To illustrate my point, I use a sentence from Shelby Foote’s Stars in Their Courses: The Gettysburg Campaign, a selection from his larger work The Civil War: A Narrative:
In mid-May with the laurels still green on his brow for the repulse of Samuel Du Pont’s ironclad fleet the month before, he unfolded in a letter to the regional commander, Joseph E. Johnston—with whom he had shared the triumph of Manassas, back in the first glad summer of the war, and to whom, under pressure from Richmond, he had just dispatched 8000 of his men—a plan so sweeping in its concept that the delivery of the Gibraltar of the West, whose plight had started him thinking along these lines, was finally no more than an incidental facet of a design for sudden and absolute victory over all the combinations whereby the North intended to subjugate the South.
At the heart if it, the key to reading Foote is to take it slow and let the punctuation guide you. He groups phrases and ideas together using commas and dashes, which establish relationships between those groups of words. As a result, his sentences hold together like small, artfully crafted monographs, with the punctuation showing you the way. Everything unfolds—especially the story. It is writing meant to be savored.
However, if punctuation serves as the signposts that tell our readers how to read our pieces, take a look at what William Faulkner does in this oft-excerpted selection from his novel Intruder in the Dust. He’s talking about Pickett’s Charge at the battle of Gettysburg:
For every Southern boy fourteen years old, not once but whenever he wants it, there is the instant when it’s still not yet two o’clock on that July afternoon in 1863, the brigades are in position behind the rail fence, the guns are laid and ready in the woods and the furled flags are already loosened to break out and Pickett himself with his long oiled ringlets and his hat in one hand probably and his sword in the other looking up the hill waiting for Longstreet to give the word and it’s all in the balance, it hasn’t happened yet, it hasn’t even begun yet, it not only hasn’t begun yet but there is still time for it not to begin against that position and those circumstances which made more men than Garnett and Kemper and Armistead and Wilcox look grave yet it’s going to begin, we all know that, we have come too far with too much at stake and that moment doesn’t need even a fourteen-year-old boy to think This time. Maybe this time with all this much to lose and all this much to gain: Pennsylvania, Maryland, the world, the golden dome of Washington itself to crown with desperate and unbelievable victory the desperate gamble, the cast made two years ago. . . .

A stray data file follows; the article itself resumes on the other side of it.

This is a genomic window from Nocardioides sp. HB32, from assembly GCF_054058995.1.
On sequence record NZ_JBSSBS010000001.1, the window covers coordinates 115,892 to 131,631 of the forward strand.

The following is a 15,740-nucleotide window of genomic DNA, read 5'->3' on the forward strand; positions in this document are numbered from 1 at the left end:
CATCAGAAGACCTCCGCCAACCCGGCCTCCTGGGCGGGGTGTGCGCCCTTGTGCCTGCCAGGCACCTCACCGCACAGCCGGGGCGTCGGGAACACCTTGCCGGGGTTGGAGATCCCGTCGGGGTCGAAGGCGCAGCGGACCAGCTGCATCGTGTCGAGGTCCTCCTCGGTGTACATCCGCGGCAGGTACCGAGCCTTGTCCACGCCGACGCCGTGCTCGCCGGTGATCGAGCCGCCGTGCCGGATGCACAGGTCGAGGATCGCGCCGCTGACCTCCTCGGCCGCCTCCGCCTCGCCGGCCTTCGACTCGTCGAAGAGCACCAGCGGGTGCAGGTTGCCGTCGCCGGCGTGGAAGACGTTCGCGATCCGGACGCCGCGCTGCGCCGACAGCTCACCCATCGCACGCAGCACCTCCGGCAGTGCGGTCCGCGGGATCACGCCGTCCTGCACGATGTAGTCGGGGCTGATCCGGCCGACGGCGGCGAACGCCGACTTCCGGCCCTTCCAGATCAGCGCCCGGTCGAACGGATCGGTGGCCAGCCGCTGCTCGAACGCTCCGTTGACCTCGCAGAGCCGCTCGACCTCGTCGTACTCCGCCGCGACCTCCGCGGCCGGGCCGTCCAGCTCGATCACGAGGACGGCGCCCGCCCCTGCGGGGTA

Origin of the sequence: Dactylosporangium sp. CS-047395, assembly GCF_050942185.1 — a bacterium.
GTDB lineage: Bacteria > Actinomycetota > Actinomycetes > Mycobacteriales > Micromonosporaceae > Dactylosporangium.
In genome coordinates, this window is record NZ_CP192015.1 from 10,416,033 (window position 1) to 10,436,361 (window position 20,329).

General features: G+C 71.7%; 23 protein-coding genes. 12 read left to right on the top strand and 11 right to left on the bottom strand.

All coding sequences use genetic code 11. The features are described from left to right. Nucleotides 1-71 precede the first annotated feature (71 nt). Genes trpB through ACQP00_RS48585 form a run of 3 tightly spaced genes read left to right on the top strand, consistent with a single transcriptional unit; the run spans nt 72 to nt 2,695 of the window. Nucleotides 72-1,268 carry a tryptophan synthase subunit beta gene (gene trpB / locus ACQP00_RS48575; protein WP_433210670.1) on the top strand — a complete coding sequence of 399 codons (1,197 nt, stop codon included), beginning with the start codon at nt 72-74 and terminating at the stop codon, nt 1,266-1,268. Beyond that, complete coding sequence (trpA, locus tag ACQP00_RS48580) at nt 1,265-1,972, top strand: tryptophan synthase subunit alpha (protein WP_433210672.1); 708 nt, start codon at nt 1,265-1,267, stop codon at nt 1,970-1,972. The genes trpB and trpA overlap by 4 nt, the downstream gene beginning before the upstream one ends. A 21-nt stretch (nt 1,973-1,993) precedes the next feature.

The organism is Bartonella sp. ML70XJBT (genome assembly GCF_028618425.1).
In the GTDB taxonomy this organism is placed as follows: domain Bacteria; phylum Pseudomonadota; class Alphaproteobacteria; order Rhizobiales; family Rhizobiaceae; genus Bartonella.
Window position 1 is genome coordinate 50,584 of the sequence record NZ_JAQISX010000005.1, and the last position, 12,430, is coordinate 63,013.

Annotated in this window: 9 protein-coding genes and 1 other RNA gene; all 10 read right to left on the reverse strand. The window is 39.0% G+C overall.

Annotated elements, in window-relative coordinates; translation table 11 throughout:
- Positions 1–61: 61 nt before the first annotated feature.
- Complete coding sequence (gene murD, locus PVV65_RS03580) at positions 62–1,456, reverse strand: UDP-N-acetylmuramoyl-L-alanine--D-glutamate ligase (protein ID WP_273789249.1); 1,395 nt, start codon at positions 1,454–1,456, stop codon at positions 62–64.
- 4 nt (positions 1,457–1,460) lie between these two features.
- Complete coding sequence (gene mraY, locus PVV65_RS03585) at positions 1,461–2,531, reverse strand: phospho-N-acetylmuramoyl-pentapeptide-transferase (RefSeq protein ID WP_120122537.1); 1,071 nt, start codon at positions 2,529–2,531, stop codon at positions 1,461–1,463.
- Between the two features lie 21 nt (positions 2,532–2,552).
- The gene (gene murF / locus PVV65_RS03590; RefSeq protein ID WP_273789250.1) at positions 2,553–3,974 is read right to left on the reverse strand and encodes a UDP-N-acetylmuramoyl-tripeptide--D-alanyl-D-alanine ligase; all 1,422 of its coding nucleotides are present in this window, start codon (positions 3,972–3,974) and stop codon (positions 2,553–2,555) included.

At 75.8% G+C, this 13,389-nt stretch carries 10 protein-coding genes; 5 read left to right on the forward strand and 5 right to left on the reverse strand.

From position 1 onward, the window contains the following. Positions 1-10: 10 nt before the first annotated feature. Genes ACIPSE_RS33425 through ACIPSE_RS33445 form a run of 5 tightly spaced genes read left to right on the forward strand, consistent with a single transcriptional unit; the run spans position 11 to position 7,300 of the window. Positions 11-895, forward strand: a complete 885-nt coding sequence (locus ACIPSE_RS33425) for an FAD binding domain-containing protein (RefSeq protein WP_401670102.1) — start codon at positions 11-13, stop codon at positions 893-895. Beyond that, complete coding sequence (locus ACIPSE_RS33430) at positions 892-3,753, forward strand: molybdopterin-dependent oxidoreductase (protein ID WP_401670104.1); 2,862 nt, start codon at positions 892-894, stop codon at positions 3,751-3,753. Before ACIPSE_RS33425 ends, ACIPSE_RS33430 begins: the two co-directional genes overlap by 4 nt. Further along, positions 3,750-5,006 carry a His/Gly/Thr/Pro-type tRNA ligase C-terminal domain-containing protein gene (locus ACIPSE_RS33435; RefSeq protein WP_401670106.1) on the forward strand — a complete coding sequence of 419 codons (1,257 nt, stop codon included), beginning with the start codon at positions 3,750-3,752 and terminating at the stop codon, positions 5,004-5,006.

That is one long-ass run-on sentence, and I’d slap a freshman’s knuckles with a ruler like a Catholic school nun if he or she wrote a sentence like that in my classes.
However, consider what Faulkner’s doing in this sentence. He’s writing about the way Southern boys often get swept up in their own imaginations and carried away, not only back in time but on to wilder possibilities and fantasies. And doesn’t the sentence, too, get swept away? The writing is doing what it’s describing.
For instance, look closer at this stretch, where Faulkner withholds commas in order to build momentum even though, grammatically, there should be at least five:
. . . the guns are laid and ready in the woods, and the furled flags are already loosened to break out, and Pickett himself, with his long oiled ringlets and his hat in one hand probably and his sword in the other looking up the hill, waiting for Longstreet to give the word, and it’s all in the balance . . .
A few lines later, he withholds commas again to achieve a similar speeding up. Elsewhere, he inserts commas to slow momentum and emphasize a point, a shift, a reconsideration:
. . . it’s all in the balance, it hasn’t happened yet, it hasn’t even begun yet, it not only hasn’t begun . . .
And then he speeds up again, once more withholding his commas to let the momentum build.
This is an example of someone knowing the rules so he can manipulate them, bend them, and stretch them to create an intentional effect. You have to know the rules first—my focus in the first-year writing classes I teach—before you can do that, though.
As Picasso once said, “Learn the rules like a pro so you can break them like an artist.”